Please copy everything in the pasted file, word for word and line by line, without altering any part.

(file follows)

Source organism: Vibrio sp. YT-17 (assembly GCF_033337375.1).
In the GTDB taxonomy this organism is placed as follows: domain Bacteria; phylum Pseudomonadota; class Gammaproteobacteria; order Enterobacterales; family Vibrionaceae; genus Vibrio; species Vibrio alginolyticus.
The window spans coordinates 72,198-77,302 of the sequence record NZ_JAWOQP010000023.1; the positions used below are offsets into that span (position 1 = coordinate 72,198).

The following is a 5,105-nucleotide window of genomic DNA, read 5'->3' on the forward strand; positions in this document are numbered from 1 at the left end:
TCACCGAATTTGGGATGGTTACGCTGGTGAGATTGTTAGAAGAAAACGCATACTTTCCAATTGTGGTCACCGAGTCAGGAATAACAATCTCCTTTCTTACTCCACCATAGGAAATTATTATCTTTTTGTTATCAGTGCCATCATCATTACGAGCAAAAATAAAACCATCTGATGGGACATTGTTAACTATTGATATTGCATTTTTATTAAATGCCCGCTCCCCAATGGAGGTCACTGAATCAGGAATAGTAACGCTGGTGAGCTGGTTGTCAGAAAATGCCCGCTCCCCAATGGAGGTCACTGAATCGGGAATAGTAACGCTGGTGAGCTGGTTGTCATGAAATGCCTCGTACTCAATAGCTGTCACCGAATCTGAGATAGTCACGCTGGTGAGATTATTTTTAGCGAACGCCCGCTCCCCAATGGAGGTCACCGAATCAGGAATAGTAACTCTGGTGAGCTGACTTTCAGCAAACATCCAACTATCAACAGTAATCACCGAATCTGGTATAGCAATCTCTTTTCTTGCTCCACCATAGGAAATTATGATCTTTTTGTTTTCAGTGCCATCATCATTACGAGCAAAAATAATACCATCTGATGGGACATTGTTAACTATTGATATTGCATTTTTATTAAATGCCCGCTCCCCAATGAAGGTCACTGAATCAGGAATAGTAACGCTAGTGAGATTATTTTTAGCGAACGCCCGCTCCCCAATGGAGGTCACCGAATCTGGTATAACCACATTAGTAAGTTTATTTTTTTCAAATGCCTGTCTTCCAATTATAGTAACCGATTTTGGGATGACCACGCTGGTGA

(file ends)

Source organism: Vibrio sp. YT-17 (assembly GCF_033337375.1).
In the GTDB taxonomy this organism is placed as follows: domain Bacteria; phylum Pseudomonadota; class Gammaproteobacteria; order Enterobacterales; family Vibrionaceae; genus Vibrio; species Vibrio alginolyticus.
The window spans coordinates 72,198-77,302 of the sequence record NZ_JAWOQP010000023.1; the positions used below are offsets into that span (position 1 = coordinate 72,198).

The following is a 5,105-nucleotide window of genomic DNA, read 5'->3' on the forward strand; positions in this document are numbered from 1 at the left end:
TCACCGAATTTGGGATGGTTACGCTGGTGAGATTGTTAGAAGAAAACGCATACTTTCCAATTGTGGTCACCGAGTCAGGAATAACAATCTCCTTTCTTACTCCACCATAGGAAATTATTATCTTTTTGTTATCAGTGCCATCATCATTACGAGCAAAAATAAAACCATCTGATGGGACATTGTTAACTATTGATATTGCATTTTTATTAAATGCCCGCTCCCCAATGGAGGTCACTGAATCAGGAATAGTAACGCTGGTGAGCTGGTTGTCAGAAAATGCCCGCTCCCCAATGGAGGTCACTGAATCGGGAATAGTAACGCTGGTGAGCTGGTTGTCATGAAATGCCTCGTACTCAATAGCTGTCACCGAATCTGAGATAGTCACGCTGGTGAGATTATTTTTAGCGAACGCCCGCTCCCCAATGGAGGTCACCGAATCAGGAATAGTAACTCTGGTGAGCTGACTTTCAGCAAACATCCAACTATCAACAGTAATCACCGAATCTGGTATAGCAATCTCTTTTCTTGCTCCACCATAGGAAATTATGATCTTTTTGTTTTCAGTGCCATCATCATTACGAGCAAAAATAATACCATCTGATGGGACATTGTTAACTATTGATATTGCATTTTTATTAAATGCCCGCTCCCCAATGAAGGTCACTGAATCAGGAATAGTAACGCTAGTGAGATTATTTTTAGCGAACGCCCGCTCCCCAATGGAGGTCACCGAATCTGGTATAACCACATTAGTAAGTTTATTTTTTTCAAATGCCTGTCTTCCAATTATAGTAACCGATTTTGGGATGACCACGCTGGTGA